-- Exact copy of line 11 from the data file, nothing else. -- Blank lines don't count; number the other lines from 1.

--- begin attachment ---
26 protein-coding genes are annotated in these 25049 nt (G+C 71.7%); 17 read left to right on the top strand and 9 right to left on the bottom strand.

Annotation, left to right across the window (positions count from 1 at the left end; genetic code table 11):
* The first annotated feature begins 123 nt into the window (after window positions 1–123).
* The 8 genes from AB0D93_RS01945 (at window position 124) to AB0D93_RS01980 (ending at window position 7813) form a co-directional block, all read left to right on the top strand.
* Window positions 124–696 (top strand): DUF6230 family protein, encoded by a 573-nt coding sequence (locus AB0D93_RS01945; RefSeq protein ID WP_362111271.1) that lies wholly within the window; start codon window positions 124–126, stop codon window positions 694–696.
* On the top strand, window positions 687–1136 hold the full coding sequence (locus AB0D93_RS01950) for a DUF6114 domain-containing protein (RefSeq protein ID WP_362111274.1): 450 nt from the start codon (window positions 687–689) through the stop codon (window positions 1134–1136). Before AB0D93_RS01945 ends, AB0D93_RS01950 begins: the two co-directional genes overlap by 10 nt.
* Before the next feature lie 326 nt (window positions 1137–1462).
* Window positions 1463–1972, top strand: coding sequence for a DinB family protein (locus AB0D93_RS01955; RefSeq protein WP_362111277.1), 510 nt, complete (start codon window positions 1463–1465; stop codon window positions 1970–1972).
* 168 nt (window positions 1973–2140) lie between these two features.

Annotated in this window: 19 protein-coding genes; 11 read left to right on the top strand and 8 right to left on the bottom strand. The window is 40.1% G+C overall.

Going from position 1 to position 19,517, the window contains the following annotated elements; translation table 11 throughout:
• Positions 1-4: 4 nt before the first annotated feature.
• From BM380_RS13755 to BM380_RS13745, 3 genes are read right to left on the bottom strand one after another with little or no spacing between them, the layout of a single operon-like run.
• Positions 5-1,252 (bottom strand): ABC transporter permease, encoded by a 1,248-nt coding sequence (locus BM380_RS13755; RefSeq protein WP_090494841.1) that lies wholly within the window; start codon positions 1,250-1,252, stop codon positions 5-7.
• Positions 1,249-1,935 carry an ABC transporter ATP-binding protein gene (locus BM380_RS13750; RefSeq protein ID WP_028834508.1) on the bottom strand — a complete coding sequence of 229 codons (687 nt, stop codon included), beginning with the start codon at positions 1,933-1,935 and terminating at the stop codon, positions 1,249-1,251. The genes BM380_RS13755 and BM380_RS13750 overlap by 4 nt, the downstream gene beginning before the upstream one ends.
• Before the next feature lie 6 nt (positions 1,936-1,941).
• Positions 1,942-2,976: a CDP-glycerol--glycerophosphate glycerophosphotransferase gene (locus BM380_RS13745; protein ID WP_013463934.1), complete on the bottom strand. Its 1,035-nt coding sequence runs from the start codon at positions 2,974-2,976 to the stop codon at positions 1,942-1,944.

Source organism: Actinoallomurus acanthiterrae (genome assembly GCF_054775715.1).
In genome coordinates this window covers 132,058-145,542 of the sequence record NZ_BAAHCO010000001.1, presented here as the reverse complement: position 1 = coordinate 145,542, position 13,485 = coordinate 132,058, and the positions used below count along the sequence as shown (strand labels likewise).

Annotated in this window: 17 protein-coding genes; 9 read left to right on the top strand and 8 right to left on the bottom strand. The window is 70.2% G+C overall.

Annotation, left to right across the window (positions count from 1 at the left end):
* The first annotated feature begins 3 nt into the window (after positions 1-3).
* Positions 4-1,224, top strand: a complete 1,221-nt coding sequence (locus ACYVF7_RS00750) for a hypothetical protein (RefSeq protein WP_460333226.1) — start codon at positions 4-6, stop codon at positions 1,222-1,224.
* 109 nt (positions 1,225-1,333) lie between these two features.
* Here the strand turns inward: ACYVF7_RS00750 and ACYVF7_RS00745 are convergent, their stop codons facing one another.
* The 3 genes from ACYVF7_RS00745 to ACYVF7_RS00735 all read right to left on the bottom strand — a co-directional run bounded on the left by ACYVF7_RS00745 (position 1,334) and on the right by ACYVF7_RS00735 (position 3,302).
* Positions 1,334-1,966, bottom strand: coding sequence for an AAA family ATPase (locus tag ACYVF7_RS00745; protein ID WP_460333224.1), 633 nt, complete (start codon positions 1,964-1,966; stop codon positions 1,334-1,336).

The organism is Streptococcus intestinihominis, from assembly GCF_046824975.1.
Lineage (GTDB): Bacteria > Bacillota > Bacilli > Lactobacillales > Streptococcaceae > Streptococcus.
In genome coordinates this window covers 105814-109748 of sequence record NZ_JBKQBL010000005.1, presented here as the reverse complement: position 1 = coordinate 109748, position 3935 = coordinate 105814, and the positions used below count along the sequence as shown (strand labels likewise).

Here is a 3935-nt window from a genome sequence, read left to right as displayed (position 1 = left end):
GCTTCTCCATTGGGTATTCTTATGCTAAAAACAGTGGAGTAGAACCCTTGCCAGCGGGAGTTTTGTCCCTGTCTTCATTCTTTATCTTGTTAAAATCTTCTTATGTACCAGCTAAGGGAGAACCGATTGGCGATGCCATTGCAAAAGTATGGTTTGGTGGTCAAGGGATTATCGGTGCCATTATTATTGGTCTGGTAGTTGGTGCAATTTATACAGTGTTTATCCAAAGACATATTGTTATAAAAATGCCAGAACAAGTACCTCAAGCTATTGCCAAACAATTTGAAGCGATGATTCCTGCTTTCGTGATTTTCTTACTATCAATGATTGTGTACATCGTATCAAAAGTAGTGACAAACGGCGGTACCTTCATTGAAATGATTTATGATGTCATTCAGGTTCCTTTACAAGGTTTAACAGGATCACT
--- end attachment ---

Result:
Going from position 1 to position 19,517, the window contains the following annotated elements; translation table 11 throughout: